Intrusion Detection Using Machine Learning: Past and Present

Intrusion Detection Using Machine Learning: Past and Present

Mohammed M. Mazid (CQUniversity, Australia), A. B.M. Shawkat Ali (CQUniversity, Australia) and Kevin S. Tickle (CQUniversity, Australia)
DOI: 10.4018/978-1-60566-908-3.ch005
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Abstract

Intrusion detection has received enormous attention from the beginning of computer network technology. It is the task of detecting attacks against a network and its resources. To detect and counteract any unauthorized activity, it is desirable for network and system administrators to monitor the activities in their network. Over the last few years a number of intrusion detection systems have been developed and are in use for commercial and academic institutes. But still there have some challenges to be solved. This chapter will provide the review, demonstration and future direction on intrusion detection. The authors’ emphasis on Intrusion Detection is various kinds of rule based techniques. The research aims are also to summarize the effectiveness and limitation of intrusion detection technologies in the medical diagnosis, control and model identification in engineering, decision making in marketing and finance, web and text mining, and some other research areas.
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Introduction

Intrusion is a frequently used word in various sectors. As this is relating to unwanted events, users from every field have their great concern on this topic. Researchers are trying their best to define this term more elaborately and preciously. In terms of general security, intrusion is an attack that attempt from outsiders of a periphery. Intrusion in medical expression is defined as ‘a tooth is forced upward into the bone tissue by a force outside the mouth’ (Park et al., 2005). In geology, an intrusion is a body of igneous rock that formed by molten magma. It cools beneath the Earth's crust.

In terms of computer security, intrusion is a system compromise or breach of security incident regarding computer. This involves gaining control of a computer system from the owner or an authorized administrator. This can be done by an “insider” who has permission to use the computer with normal user privileges. It can be by an “outsider” from another network or perhaps even in another country. They exploit vulnerabilities in an unprotected network service on the computer to gain unauthorized entry and control.

There are various kinds of intrusions. Some of the examples are as follows:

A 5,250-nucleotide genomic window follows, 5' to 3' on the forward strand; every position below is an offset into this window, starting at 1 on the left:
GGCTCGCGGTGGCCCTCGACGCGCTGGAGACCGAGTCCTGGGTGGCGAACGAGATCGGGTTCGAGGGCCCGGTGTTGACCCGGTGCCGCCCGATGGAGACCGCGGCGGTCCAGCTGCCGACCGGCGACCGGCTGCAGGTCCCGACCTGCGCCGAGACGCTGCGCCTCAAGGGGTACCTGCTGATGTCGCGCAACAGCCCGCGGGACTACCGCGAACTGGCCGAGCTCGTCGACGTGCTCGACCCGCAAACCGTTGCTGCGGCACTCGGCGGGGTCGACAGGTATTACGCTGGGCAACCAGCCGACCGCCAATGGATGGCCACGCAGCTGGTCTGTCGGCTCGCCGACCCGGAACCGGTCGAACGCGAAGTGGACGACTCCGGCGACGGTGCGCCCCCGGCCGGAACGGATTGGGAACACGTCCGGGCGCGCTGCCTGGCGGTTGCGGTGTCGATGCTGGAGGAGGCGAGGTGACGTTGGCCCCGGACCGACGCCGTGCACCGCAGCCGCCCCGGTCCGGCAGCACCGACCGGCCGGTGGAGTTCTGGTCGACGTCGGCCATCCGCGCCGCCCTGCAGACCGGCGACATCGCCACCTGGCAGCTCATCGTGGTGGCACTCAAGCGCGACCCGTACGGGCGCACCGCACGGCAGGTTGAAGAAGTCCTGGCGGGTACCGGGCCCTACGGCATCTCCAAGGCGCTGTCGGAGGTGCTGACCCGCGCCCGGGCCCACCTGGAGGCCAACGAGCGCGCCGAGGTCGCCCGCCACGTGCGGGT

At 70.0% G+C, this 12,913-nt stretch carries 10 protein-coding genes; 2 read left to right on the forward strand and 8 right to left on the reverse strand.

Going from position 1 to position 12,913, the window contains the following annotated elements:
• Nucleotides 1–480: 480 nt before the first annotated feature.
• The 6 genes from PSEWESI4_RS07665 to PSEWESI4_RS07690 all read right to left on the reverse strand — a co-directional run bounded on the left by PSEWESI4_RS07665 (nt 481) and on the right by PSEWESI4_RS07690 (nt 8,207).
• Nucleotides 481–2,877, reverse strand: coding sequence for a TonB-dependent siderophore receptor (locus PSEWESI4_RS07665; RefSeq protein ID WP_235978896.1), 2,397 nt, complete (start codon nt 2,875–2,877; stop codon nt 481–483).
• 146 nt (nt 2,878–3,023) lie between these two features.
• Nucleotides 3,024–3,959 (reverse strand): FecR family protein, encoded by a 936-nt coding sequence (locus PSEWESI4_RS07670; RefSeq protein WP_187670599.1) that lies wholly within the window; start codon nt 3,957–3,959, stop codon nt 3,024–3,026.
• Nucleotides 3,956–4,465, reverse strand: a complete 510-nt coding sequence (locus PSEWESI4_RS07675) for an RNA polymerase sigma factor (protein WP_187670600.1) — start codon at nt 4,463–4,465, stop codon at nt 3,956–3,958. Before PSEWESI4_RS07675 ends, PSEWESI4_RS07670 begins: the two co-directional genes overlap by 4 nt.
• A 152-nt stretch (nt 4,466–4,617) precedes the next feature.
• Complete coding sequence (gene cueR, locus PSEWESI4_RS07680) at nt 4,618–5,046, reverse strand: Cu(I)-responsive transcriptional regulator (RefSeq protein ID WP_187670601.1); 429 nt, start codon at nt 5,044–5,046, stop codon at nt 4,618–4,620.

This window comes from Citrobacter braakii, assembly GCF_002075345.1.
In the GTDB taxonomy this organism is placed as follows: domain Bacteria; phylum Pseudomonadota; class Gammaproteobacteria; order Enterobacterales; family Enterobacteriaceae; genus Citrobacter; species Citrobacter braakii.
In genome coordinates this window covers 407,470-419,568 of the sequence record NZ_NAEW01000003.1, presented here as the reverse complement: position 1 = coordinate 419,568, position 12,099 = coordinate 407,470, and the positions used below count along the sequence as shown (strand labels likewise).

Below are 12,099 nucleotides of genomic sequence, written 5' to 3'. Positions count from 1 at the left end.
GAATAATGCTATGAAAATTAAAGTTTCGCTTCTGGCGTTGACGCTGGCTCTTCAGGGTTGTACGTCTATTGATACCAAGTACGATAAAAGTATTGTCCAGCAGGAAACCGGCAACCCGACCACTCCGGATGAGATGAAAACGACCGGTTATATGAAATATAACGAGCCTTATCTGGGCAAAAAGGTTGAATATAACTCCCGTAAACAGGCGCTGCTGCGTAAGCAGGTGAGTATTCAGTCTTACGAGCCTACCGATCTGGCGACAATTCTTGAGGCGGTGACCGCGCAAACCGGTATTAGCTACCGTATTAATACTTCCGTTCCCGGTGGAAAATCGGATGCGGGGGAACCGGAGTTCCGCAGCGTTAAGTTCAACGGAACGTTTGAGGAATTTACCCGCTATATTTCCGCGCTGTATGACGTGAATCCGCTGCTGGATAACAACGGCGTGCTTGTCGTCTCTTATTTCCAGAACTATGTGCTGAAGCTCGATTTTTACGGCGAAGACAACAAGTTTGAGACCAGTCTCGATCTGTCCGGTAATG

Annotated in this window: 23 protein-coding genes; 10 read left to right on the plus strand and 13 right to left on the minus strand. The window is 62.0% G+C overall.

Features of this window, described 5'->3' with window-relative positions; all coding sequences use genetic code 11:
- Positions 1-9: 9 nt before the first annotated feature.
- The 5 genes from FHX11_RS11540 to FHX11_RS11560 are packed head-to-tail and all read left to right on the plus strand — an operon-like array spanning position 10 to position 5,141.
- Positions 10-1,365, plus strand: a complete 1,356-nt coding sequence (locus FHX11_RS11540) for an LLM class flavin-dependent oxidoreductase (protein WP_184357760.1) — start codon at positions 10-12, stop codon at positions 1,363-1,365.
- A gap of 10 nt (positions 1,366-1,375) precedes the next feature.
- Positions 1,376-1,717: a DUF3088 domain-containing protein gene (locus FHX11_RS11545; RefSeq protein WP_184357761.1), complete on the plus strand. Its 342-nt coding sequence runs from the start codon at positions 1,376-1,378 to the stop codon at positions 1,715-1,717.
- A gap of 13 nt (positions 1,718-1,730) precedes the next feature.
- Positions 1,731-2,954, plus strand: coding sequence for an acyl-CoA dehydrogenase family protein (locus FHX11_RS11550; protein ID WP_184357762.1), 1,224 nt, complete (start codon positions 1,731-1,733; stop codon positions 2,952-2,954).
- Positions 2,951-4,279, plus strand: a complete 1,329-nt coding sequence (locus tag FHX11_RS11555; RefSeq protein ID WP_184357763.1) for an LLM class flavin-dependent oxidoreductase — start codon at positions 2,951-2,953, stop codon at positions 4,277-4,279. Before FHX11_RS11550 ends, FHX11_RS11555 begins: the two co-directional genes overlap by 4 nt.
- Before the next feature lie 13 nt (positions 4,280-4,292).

• Virus, worm, or “Trojan horse” – these are sort of programming code created for harmful purpose. Generally these spread out through internet by downloading files, copy files form one computer to another computer, using pirated software, email, etc.

  • Stealing password: Password stealing is one of the notorious types of intrusions at the present time. Hackers steal password of bank account, email account, confidential database, etc. over the internet. Different types of tools and ways are used to steal password such as – sniffer or “shoulder surfing” (watching over someone's shoulder while they type their password), brute-force guessing, password cracking software, trial and error method, etc.

  • Gaining illegal access: Hacker gains illegal access of terminal or steals information while users transferring file using less secured data transferring method such as old-style telnet, ftp, IMAP or POP email, etc.

  • An exploitable vulnerability in a network services like FTP, Apache or Microsoft IIS, SSH, a name server, etc.

  • Physically accessing a computer and rebooting it to an unsecured administrative mode or taking advantage of other weaknesses that come from a vendor who assumes that anyone using the keyboard and mouse directly is “trusted”

Another example of intrusion is “root kits”. ” Root kits” gain elevated privileges on a computer. It is often installed by different types of “Trojan horse” programs. It hides the intruder's presence on the system. A Trojan horse is a program that acts like a real program a user may wish to run, but also performs unauthorized actions. These Trojan horse programs will make it look like nothing at all is wrong with systems, even though it may have gigabytes of pirated software installed on it, may be flooding the network and disrupting service for everyone on local area network.

Another common post-intrusion action is to install a sniffer or password logger, perhaps by replacing the operating system's own SSH (Secure SHell) or ftp (File Transfer Protocol) server. This exploits trust relationships that often exist with other local or university computers (e.g., the Homer or Dante clusters), other institutions and government agencies that may have a research relationship with, or even to/from people's home computers on cable modem or DSL (Digital Subscriber Line) lines. Any one may not think about the act of logging in from one computer to another as a trust relationship, but these are indeed relationships between computers that involve a level of trust (namely secret passwords, which are the first line of defence). Intruders prey on these trust relationships to extend their reach into computer networks.

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